Low levels of regional differentiation and little evidence for local adaptation in rare arable plants

Marion Lang, Harald Albrecht, Marlene Rudolph, Johannes Kollmann

Research output: Contribution to journalArticlepeer-review

2 Scopus citations

Abstract

A better understanding of regional differentiation and local adaptation of rare arable plants is essential for the development of suitable methods for the reintroduction of these species. We set up F1 and F2 greenhouse experiments with 4–12 source populations of five rare arable plant species to test for genetically based differentiation in biomass production and phenology in South Germany. For three species, i.e. Arnoseris minima, Consolida regalis and Teesdalia nudicaulis, reciprocal transplant experiments were performed in arable fields to investigate local adaptation in plant establishment as well as biomass production to the northern or southern regions of three seed transfer zones. We found low regional differentiation, but provenance-specific responses to drought stress in Legousia speculum-veneris biomass and A. minima phenology. Moreover, little evidence was identified for local adaptation, while significant differences were seen in the performance between the transplant sites and study years, indicating a high phenotypic variability. Our results suggest that the current seed zones are suitable for the seed transfer of rare arable plants in the study region. Thus, there is a low risk of maladaptation when using autochthonous seed sources within the seed zones, but a high extinction risk of these species and their respective ecosystem functions if no active restoration is done, including transplant measures.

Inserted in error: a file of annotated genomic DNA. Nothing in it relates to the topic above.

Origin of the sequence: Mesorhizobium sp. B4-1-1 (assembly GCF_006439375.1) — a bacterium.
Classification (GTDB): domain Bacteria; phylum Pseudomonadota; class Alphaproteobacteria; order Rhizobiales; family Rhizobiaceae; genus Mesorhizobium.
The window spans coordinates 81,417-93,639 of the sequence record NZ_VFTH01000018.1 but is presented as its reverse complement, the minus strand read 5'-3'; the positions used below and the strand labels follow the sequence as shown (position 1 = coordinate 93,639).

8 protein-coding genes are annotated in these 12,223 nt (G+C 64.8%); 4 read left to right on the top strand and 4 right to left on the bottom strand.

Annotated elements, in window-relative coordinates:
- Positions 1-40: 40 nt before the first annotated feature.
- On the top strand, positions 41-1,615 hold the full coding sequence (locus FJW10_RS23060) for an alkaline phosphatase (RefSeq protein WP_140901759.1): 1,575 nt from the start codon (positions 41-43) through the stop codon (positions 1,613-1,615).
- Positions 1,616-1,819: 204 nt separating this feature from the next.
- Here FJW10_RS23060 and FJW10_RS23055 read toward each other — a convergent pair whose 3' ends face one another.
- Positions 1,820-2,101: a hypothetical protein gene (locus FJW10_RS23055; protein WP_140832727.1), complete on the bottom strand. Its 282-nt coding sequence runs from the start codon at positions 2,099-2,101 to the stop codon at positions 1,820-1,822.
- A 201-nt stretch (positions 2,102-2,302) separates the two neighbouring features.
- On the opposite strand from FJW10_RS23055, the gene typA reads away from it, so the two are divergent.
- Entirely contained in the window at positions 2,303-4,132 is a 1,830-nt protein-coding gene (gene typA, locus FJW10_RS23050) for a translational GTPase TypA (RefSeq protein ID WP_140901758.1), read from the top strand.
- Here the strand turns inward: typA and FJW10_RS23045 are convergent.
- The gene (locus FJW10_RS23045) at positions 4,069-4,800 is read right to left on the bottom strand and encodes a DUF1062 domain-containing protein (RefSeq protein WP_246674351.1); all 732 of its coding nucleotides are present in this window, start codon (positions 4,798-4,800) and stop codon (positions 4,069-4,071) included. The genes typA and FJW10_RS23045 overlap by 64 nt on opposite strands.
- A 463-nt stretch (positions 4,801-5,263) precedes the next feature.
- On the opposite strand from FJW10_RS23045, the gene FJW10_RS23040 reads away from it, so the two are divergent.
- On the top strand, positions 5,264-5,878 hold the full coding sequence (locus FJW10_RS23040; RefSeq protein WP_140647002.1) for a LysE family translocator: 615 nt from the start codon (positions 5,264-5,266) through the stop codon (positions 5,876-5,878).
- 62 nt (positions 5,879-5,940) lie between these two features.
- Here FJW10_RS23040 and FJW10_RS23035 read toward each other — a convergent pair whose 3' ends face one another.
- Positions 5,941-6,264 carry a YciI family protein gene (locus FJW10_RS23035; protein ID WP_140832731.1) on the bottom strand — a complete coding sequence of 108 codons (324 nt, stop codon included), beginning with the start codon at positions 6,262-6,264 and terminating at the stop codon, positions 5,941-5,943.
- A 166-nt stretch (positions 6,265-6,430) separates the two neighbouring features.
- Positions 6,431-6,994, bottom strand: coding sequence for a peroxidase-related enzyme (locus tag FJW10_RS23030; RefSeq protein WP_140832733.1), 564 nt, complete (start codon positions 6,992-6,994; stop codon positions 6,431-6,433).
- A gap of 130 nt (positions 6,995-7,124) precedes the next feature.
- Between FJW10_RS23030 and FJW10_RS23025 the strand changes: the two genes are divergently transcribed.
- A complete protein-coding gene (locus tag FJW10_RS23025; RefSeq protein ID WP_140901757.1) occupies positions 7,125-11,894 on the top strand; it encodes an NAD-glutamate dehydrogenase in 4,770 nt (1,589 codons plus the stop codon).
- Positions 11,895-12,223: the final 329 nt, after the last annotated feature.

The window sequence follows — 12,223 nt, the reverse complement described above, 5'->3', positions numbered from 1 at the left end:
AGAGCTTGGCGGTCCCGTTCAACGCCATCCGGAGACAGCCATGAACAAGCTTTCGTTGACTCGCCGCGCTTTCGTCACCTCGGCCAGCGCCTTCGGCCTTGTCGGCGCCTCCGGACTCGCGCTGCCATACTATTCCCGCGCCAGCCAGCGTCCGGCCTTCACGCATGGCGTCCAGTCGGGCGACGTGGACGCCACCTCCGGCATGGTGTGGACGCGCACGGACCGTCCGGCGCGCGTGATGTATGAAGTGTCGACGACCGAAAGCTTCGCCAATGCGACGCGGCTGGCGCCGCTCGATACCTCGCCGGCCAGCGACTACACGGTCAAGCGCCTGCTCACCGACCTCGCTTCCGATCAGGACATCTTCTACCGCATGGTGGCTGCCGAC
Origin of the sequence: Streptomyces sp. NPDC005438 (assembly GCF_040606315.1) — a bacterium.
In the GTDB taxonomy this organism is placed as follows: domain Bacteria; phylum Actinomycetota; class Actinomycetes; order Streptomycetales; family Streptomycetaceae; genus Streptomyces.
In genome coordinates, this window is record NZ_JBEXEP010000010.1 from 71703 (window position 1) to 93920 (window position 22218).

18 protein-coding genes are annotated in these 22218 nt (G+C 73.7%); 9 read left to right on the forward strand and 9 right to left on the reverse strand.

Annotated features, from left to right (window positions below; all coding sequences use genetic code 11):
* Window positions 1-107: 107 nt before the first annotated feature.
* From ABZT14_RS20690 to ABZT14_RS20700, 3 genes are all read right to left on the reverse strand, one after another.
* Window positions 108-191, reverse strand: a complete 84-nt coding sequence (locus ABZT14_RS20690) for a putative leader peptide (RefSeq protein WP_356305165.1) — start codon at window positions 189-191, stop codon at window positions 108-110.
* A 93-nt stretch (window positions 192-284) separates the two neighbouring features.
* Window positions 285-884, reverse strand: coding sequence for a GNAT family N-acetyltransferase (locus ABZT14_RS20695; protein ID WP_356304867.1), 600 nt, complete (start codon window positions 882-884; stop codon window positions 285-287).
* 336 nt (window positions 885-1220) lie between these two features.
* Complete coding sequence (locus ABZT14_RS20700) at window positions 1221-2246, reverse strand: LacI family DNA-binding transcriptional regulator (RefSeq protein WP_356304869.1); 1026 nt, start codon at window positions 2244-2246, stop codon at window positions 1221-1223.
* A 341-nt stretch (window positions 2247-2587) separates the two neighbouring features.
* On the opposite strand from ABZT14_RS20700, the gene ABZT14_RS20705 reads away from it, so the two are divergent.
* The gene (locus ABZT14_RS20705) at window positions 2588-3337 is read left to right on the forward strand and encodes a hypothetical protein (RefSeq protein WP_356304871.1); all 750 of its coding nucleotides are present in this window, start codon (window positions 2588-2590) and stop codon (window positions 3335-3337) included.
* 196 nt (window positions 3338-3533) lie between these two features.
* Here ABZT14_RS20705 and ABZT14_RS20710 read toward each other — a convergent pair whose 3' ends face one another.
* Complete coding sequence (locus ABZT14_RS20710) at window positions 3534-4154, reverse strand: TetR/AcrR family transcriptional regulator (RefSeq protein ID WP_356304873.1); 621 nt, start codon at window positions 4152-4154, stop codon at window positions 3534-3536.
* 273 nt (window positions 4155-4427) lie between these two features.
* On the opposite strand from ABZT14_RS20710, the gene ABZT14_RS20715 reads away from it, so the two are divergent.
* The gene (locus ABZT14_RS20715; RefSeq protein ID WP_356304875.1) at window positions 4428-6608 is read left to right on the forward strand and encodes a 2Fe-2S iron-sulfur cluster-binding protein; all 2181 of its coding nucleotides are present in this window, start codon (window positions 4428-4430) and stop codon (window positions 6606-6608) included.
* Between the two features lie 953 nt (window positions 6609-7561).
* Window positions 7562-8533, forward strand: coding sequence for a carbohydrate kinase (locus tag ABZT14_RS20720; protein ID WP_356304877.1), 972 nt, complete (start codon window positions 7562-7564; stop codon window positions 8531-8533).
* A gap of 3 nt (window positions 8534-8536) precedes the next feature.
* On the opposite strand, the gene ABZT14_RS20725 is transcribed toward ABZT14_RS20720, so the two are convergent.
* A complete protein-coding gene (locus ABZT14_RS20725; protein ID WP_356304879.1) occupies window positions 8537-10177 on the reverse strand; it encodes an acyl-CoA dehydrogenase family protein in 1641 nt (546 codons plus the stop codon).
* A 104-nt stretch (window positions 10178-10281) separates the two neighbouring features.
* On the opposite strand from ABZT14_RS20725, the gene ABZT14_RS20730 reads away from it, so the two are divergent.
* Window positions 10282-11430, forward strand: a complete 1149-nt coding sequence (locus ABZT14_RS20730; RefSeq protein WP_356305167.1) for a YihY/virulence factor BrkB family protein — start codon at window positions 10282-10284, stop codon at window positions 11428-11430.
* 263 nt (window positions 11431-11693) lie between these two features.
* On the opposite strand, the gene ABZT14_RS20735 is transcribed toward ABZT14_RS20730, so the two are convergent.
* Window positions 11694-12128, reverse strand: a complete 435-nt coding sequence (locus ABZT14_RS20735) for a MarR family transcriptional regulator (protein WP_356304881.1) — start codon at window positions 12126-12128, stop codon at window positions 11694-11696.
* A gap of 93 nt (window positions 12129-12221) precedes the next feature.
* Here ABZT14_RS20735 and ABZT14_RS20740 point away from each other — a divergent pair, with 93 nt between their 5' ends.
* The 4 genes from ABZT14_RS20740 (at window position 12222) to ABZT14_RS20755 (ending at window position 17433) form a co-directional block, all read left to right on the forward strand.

Original languageEnglish
Pages (from-to)52-63
Number of pages12
JournalBasic and Applied Ecology
Volume54
DOIs
StatePublished - Aug 2021

Keywords

  • Arable flora
  • Biomass
  • Drought stress
  • Phenology
  • Phenotypic variation
  • Provenance
  • Reciprocal transplants
  • Seed zone
  • Threatened species

Fingerprint

Dive into the research topics of 'Low levels of regional differentiation and little evidence for local adaptation in rare arable plants'. Together they form a unique fingerprint.

Cite this